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World shares track Wall St retreat on interest rate worries

BANGKOK (AP) – World shares were mixed yesterday after a retreat on Wall Street spurred by comments indicating the Federal Reserve intends to more aggressively tackle inflation.

Benchmarks rose in Paris and Frankfurt after declines in most Asian markets. United States (US) futures fell while oil prices were higher.

The Fed comments have added to investor unease over coronavirus outbreaks in China and persistent high inflation.

Minutes from the Fed’s meeting last month showed policymaker s agreed to begin cutting the Fed’s stockpile of Treasurys and mortgage-backed securities by about USD95 billion a month, starting in May. That’s more than some investors expected and nearly double the pace the last time the Fed shrank its balance sheet.

European shares wobbled after the open, with the CAC 40 in Paris up 0.2 per cent at 6,508.50 and Germany’s DAX edging 0.1 per cent lower to 14,141.12. The FTSE 100 in London shed 0.3 per cent to 7,554.73.

On Wall Street, the future for the S&P 500 was nearly unchanged. The future for the Dow Jones Industrial Average was 0.1 per cent lower.

The S&P 500 fell one per cent on Wednesday, while the Dow lost 0.4 per cent. The tech-heavy Nasdaq lost 2.2 per cent.

A woman walks past an electronic board showing the Hong Kong share index. PHOTO: AP

In Asian trading, Tokyo’s Nikkei 225 index lost 1.7 per cent to 26,888.57 while the Hang Seng in Hong Kong slipped 1.2 per cent to 21,808.98. The Shanghai composite index shed 1.4 per cent to 3,236.70. South Korea’s Kospi declined 1.4 per cent to 2,695.86 and Australia’s S&P/ASX 200 gave up 0.6 per cent to 7,442.80.

Chinese markets declined despite state media reports that Premier Li Keqiang, the country’s top economic official, promised support for the economy as it battles its worst coronavirus outbreaks so far.

Li told a meeting of the State Council, or Cabinet, that monetary policy would be used to “effectively support the real economy”, Xinhua reported.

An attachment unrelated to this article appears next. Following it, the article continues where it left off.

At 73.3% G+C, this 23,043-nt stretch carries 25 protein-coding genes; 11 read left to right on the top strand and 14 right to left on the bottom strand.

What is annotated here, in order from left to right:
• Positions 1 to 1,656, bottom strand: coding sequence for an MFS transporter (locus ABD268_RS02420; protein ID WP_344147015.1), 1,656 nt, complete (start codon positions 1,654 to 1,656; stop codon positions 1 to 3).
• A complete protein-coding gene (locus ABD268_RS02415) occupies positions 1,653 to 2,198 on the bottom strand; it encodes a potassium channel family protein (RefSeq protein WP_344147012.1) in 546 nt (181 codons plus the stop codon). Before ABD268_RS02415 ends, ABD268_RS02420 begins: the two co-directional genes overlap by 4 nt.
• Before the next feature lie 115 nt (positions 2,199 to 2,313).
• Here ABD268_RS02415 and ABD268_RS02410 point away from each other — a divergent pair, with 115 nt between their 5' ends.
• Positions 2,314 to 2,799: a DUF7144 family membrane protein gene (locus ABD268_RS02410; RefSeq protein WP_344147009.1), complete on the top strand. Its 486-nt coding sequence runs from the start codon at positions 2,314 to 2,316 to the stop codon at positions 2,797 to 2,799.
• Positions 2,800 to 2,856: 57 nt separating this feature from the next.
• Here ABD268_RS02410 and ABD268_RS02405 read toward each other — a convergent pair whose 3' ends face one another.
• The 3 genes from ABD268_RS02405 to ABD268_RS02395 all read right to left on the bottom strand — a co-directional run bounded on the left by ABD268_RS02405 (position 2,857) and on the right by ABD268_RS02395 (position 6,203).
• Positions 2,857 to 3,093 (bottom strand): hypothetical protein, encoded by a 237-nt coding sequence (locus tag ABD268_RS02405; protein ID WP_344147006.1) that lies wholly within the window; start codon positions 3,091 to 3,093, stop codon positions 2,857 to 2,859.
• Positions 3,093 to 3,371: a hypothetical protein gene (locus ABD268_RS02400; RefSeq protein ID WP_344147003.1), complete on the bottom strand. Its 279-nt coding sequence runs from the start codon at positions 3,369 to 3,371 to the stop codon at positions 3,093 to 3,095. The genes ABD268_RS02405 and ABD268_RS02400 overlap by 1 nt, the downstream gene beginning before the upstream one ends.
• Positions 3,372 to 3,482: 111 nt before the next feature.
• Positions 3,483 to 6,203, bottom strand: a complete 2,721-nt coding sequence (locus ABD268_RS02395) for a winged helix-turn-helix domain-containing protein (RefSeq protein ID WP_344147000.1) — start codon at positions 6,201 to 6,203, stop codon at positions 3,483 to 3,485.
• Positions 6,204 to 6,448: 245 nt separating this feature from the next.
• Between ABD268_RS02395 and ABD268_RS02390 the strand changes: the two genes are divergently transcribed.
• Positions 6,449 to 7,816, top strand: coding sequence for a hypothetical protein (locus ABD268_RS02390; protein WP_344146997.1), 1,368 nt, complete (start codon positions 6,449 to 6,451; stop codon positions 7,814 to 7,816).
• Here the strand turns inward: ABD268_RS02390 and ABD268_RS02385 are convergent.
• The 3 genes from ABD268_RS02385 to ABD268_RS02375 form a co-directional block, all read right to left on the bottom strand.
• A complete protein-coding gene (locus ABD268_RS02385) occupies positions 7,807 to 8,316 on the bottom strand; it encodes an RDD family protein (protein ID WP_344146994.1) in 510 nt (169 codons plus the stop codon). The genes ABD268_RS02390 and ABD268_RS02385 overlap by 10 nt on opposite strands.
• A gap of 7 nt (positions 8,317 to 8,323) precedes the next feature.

The State Council agreed to postpone required payments of pension insurance premiums on a time-limited basis for industries facing “special difficulty”, and to channel unemployment insurance funds to help companies keep people on payrolls, it said.

While China is contending with slumping growth, the US central bank is moving to cool inflation by reversing low interest rates and the extraordinary support it began providing for the economy two years ago when the pandemic knocked the economy into a recession.

A faster reduction in the Fed’s balance sheet would help push up longer-term rates, but also raise borrowing costs for consumers and businesses.

At its meeting in March, the Fed raised its benchmark short-term rate by a quarter percentage point, the first increase in three years. The minutes showed many Fed officials wanted to hike rates by an even bigger margin last month, and they still saw “one or more” such supersized increases potentially coming at future meetings.

Higher rates tend to reduce the price-to-earnings ratio of stocks, a key valuation barometer.

Such a scenario can particularly hurt stocks that are seen as the priciest, which includes big technology companies.

Early yesterday, the yield on the 10-year US Treasury, which is used to set interest rates on mortgages and many other kinds of loans, was at 2.57 per cent. It is at the highest levels it’s been in three years.

Traders are now pricing in a nearly 77 per cent probability the Fed will raise its key overnight rate by half a percentage point at its next meeting in May.

That’s double the usual amount and something the Fed hasn’t done since 2000.

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